Random joke about Poles : when Russians come to Germany to steal a car they have to steal two, because they’re driving home through Poland.


Actual travelling time, Berlin to sydney, on the fastest possible route:
Carrying things to the car in lausitzer platz -> handing in the hire car keys: 2hrs
Checking in and waiting at tegel: 2hrs
Berlin -> Abu Dhabi : 6hrs
waiting at Abu Dhabi (for a very slow transfer desk and two very slow security scans) : 4.5 hrs
Abu Dhabi -> Sydney : 14hrs
Getting through customs and driving to lewisham via breakfast (thanks Allison!) : 3hrs
Total travelling time : 31.5 hrs


The virgin in-flight entertainment has one album by Silver Chair and two by Silverchair… And one Geoffrey Gurrimul Yunupingu album under G, and a Gurrimul Yunupingu album under Y. They’re both Australian !
Etihad had the best film selection, air Berlin had the best television, and virgin had the best music. Gonna buy Beck’s Morning Phase and Leonard Cohen’s Old Ideas.

Musicians : Don’t tell me to quit my job

At a festival recently a musician said (from stage) something about all the tired people working their lives away at jobs that they hate.
Now i’ve used that rhetoric before, and i understand that within their own community artists need to justify their own decision to do what they love at great cost.
But for the first time, it stung me. I thought “but i don’t hate my job”.  And i realised that the room was full of people who have chosen long careers, become experts at what they do, well-paid and respected, and some of them as passionate about their desk jobs as any musician is about their music (we were in Canberra, in case you’re wondering).
Dear musicians : tell yourselves that it was worth quitting your job. Sing songs about it. But don’t disrespect your audience by telling them they are wasting their lives.

Oliver Sacks on rhythm

Rhythm turns listeners into participants, makes listening active and motoric, and synchronises the brains and minds (and, since emotion is always intertwined with music, the “hearts”) of all who participate. It is very difficult to remain detached, to resist being drawn into the rhythm of chanting or dancing.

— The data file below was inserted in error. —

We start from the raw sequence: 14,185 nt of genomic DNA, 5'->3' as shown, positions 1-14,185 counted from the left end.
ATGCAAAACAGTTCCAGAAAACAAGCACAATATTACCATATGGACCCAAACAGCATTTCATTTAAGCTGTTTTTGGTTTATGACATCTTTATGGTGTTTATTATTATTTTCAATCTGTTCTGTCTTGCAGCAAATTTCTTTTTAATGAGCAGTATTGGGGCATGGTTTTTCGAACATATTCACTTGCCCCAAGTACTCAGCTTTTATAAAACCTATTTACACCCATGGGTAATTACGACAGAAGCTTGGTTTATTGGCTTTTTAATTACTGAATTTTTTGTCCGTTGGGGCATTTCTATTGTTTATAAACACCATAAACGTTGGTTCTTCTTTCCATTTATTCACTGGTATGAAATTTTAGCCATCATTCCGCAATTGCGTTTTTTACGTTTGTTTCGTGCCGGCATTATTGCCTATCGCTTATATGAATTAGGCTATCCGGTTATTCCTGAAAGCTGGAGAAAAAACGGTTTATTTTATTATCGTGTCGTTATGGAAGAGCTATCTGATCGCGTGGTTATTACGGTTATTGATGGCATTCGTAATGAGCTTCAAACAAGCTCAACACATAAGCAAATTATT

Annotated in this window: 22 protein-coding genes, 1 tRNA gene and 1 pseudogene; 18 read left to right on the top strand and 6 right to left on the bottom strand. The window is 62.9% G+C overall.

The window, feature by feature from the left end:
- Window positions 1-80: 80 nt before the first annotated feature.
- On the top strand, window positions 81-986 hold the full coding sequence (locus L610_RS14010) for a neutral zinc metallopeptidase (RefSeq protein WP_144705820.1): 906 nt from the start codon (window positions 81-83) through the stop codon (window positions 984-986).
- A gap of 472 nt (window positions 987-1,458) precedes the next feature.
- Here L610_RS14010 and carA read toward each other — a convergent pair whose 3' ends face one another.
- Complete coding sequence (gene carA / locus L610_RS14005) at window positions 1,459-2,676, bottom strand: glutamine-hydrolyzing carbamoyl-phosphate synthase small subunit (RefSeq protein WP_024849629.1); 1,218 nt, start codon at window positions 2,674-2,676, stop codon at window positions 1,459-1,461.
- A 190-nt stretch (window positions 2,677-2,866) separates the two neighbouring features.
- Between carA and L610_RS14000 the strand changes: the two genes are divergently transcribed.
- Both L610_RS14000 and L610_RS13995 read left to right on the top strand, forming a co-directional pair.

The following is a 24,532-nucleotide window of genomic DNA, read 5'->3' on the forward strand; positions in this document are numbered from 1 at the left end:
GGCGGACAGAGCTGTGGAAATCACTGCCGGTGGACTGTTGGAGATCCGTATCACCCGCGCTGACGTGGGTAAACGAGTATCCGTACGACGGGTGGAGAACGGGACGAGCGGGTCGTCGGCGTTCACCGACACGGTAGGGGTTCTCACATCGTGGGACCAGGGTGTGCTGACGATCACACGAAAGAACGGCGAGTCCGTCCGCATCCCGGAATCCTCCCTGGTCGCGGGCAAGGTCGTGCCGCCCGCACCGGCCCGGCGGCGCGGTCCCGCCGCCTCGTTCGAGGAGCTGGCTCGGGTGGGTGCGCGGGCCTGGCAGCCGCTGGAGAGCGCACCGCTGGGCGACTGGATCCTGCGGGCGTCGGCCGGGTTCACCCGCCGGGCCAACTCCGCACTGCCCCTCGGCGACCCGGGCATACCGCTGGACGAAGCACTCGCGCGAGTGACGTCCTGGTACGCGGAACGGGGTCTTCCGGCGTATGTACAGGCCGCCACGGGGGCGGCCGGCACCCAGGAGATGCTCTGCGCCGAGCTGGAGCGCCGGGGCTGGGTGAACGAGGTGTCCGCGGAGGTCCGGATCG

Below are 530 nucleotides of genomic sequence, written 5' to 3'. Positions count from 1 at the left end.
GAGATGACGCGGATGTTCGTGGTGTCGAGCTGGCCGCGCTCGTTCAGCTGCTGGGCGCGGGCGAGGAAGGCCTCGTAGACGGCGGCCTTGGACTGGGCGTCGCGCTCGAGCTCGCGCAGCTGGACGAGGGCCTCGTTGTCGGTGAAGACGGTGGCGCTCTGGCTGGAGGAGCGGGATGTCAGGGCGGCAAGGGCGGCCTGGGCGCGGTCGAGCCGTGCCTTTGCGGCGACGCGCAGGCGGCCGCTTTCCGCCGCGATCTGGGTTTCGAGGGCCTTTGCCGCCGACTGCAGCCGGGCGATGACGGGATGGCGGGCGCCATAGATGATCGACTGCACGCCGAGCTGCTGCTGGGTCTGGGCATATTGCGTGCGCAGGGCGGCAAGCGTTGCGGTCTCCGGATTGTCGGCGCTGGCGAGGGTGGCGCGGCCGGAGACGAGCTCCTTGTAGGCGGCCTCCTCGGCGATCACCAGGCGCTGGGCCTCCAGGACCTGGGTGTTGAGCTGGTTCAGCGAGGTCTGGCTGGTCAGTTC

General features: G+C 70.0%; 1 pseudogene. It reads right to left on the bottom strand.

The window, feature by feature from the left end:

[Musicophilia: Tales of Music and the Brain by Oliver Sacks ch.20]


This year (2-13) WordPress turns ten. That means it’s ten years since Howie and Tom tried to convince me to dump my flat html website for a blog. And finally I’ve done it. See, I listen to you fellas.

It’s because of the social thing.

wordpress logo

CKP on the USA

No, i know nothing.   Never been to US of A.  Know almost no-one.  Not sure what to expect beyond what i believe from Hunter S. and West Wing and a hundred thousand hours of american movies.

why people are more advanced than dogs

<– back to the parable of the car in the field
or another dog metaphor

an idea came to me the other day. two ideas i’ve liked for years, which have finally come together as they always should have.

one is that thing about the cows in the field, and how the field can be defined by the fence that holds them in, or the well that keeps them from straying, the other is something i’ve thought for a long time about dogs – that they must think our toilets are very holy places. dogs spend a lot of their free time pissing out the borders of their territory, but we build special shrines, small and completely enclosed, in the centre of our houses, which the inhabitants of the house regularly mark with their scent.

now, finally, it has occurred to me that this is proof that our religion is more advanced than dogs’.

if only that was true.

–> move on to burning down the cathedral
or a random thing about animals

by andrew 6 July 2002

the mongrel of the church

<– back to the parable of the car in the field

Alternative worship groups are the mongrel dog of the established church. It’s a nice looking animal, and it promises to grow up into something good, but if it starts to look a bit dangerous, or someone thinks it might hurt the kids, they’ll have no hesitation in shooting it.

–> even harsher, andrew’s parable of a local church
–> or, an arrangement the emerging churches might want to employ

Greg Egan on the future of advertising

Lack purpose and direction?  Axon has the answer!  Now, you can buy the goals you need!  Family life. . .  career success. . .  material wealth. . .  sexual fulfillment. . .  artistic expression. . .  spiritual enlightenment.  For more than twenty years, Axon has been helping you to attain life’s riches.  Now we can help you to want them.

[Quarantine by Greg Egan p. 61]

the infinitely thin pen

Coordinates are infinitely thin and lie between the pixels of the output device. Operations that draw the outline of a figure operate by traversing an infinitely thin path between pixels with a pixel-sized pen that hangs down and to the right of the anchor point on the path.



And Judas asked,
“who do you think has received more: the charity which received from the poor woman who gave all she had, or the charity which received from the rich man who gave a small but regular tithe?”